WASHINGTON -- The Obama administration is putting the finishing touches on its purchase of the federal government’s first 100 electric vehicles, a U.S. Department of Energy official said today.
Patrick Davis, a program director at the department’s vehicle technologies program, told a Senate panel: “The administration shares your commitment to upgrading the federal fleet and is finalizing the procurement of 100 electric vehicles.”
Last fall the General Services Administration asked automakers to bid on supplying the first 100 EVs for federal purchase.
GSA spokeswoman Sara Merriam declined today to say when the purchases would be announced, which models and makes are involved, when the vehicles would be delivered or which federal agencies would get them.
The Nissan Leaf EV and the Chevrolet Volt plug-in hybrid are the only current offerings by major automakers, but several more models will arrive from a number of companies in the next 18 months.Davis testified before the Senate Energy and Natural Resources Committee as it considered legislation to provide grants to communities to install charging infrastructure.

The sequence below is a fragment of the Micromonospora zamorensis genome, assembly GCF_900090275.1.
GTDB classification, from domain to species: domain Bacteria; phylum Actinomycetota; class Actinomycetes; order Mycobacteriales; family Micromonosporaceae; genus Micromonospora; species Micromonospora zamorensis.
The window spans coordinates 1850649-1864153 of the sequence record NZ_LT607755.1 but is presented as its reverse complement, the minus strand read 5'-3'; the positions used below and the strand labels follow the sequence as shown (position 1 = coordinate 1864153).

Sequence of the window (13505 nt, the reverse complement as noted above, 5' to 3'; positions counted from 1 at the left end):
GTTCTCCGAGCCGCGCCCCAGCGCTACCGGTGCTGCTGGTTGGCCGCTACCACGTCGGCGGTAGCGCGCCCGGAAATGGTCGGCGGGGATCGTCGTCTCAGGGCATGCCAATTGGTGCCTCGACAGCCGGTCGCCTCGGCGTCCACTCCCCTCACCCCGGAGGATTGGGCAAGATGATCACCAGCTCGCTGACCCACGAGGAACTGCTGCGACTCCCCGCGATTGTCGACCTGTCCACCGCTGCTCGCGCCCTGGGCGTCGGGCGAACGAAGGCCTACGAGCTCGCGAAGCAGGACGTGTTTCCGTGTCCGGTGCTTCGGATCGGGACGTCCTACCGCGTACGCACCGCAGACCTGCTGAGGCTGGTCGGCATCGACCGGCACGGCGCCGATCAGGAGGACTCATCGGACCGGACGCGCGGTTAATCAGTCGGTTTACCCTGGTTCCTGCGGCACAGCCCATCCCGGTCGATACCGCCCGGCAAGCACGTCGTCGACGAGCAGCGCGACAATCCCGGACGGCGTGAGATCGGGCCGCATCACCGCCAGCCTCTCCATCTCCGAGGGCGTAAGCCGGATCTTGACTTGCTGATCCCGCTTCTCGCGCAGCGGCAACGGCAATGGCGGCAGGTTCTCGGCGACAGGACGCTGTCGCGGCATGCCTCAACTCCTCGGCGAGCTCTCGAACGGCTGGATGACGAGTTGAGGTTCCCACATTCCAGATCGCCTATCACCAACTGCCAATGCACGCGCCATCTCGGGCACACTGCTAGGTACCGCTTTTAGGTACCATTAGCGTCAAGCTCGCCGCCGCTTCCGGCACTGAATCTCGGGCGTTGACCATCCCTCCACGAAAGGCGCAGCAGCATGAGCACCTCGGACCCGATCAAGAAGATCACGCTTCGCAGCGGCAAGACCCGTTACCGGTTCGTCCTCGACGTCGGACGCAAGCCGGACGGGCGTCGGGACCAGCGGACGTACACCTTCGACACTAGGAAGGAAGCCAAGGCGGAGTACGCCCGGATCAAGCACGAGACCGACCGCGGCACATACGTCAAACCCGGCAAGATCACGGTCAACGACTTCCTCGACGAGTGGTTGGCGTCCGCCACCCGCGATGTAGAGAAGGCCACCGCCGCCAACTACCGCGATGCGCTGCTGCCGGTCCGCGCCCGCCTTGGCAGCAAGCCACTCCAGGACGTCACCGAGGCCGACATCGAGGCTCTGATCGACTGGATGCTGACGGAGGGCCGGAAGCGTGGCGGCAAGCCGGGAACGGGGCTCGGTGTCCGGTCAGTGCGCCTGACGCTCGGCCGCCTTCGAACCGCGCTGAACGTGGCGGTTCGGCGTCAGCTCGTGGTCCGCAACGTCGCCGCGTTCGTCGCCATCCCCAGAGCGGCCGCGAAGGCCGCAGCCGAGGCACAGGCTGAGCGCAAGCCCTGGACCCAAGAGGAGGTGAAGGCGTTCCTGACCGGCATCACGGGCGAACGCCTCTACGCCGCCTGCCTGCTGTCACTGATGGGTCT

Alliance of Automobile Manufacturers spokesman Wade Newton said: "We’re supportive of governments leading by example when it comes to new technologies."
GSA doubled the federal hybrid fleet over the past year as part of an administration effort to cut the government fleet’s petroleum use 30 percent by 2020, Merriam said. Of the 600,000 vehicles GSA operates, fewer than 2 percent are hybrids.
In fiscal 2009, which includes most of President Obama’s first year in office, the government purchased 4,888 hybrids, up from 618 bought in fiscal 2008, Merriam said.
The figure rose to 7,022 hybrids in fiscal 2010, she said.
Obama has said that starting in 2015, every car the government purchases for its fleet will have alternative-fuel technology.